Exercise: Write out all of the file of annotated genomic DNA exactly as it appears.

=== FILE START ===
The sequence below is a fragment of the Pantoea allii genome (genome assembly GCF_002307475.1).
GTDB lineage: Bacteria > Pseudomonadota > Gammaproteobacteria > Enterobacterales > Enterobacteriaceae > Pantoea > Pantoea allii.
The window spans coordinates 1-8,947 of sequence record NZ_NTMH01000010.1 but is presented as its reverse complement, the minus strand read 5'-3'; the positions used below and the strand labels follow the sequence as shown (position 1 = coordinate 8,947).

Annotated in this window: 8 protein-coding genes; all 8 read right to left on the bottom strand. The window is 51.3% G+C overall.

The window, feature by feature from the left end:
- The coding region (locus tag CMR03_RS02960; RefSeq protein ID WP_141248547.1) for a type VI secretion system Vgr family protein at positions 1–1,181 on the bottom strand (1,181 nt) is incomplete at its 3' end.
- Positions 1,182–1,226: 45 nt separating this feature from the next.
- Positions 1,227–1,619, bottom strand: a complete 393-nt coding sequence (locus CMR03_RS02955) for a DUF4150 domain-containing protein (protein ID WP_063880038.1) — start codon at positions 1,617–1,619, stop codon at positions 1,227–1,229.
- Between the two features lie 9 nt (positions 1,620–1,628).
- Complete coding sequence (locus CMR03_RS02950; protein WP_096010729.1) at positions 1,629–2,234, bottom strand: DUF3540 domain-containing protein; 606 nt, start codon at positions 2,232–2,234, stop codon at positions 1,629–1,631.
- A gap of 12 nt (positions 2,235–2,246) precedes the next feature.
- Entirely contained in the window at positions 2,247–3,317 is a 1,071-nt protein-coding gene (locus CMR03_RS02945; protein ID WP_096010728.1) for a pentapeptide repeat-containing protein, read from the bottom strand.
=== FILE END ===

The sequence below is a fragment of the Pantoea allii genome (genome assembly GCF_002307475.1).
GTDB lineage: Bacteria > Pseudomonadota > Gammaproteobacteria > Enterobacterales > Enterobacteriaceae > Pantoea > Pantoea allii.
The window spans coordinates 1-8,947 of sequence record NZ_NTMH01000010.1 but is presented as its reverse complement, the minus strand read 5'-3'; the positions used below and the strand labels follow the sequence as shown (position 1 = coordinate 8,947).

Annotated in this window: 8 protein-coding genes; all 8 read right to left on the bottom strand. The window is 51.3% G+C overall.

The window, feature by feature from the left end:
- The coding region (locus tag CMR03_RS02960; RefSeq protein ID WP_141248547.1) for a type VI secretion system Vgr family protein at positions 1–1,181 on the bottom strand (1,181 nt) is incomplete at its 3' end.
- Positions 1,182–1,226: 45 nt separating this feature from the next.
- Positions 1,227–1,619, bottom strand: a complete 393-nt coding sequence (locus CMR03_RS02955) for a DUF4150 domain-containing protein (protein ID WP_063880038.1) — start codon at positions 1,617–1,619, stop codon at positions 1,227–1,229.
- Between the two features lie 9 nt (positions 1,620–1,628).
- Complete coding sequence (locus CMR03_RS02950; protein WP_096010729.1) at positions 1,629–2,234, bottom strand: DUF3540 domain-containing protein; 606 nt, start codon at positions 2,232–2,234, stop codon at positions 1,629–1,631.
- A gap of 12 nt (positions 2,235–2,246) precedes the next feature.
- Entirely contained in the window at positions 2,247–3,317 is a 1,071-nt protein-coding gene (locus CMR03_RS02945; protein ID WP_096010728.1) for a pentapeptide repeat-containing protein, read from the bottom strand.